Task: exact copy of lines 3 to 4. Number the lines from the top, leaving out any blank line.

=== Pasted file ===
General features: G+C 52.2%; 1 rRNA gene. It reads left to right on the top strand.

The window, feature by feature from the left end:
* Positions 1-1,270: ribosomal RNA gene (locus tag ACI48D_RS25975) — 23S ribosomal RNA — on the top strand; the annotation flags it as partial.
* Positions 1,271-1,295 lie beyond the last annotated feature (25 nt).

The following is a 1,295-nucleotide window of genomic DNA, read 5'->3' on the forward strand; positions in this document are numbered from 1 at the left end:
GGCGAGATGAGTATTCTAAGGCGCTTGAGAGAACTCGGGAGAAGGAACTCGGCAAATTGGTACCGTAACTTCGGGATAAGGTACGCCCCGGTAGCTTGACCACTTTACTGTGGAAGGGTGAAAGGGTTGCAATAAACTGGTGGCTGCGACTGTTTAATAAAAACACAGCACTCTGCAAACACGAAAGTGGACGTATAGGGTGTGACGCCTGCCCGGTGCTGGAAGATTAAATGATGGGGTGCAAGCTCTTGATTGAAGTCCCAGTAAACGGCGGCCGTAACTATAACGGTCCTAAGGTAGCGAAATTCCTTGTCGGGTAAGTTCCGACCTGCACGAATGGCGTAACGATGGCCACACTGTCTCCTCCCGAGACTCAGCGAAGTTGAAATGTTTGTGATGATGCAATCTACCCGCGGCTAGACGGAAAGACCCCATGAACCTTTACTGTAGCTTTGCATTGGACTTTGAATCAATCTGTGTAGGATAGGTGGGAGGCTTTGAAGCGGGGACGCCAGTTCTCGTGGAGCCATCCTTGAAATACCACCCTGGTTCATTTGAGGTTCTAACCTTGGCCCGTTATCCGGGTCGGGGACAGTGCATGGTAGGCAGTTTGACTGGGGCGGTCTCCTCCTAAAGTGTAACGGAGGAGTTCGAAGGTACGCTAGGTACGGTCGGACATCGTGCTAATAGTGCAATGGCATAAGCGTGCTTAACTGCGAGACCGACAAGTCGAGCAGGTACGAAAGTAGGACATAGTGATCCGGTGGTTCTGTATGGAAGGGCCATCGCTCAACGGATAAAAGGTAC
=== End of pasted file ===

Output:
* Positions 1-1,270: ribosomal RNA gene (locus tag ACI48D_RS25975) — 23S ribosomal RNA — on the top strand; the annotation flags it as partial.
* Positions 1,271-1,295 lie beyond the last annotated feature (25 nt).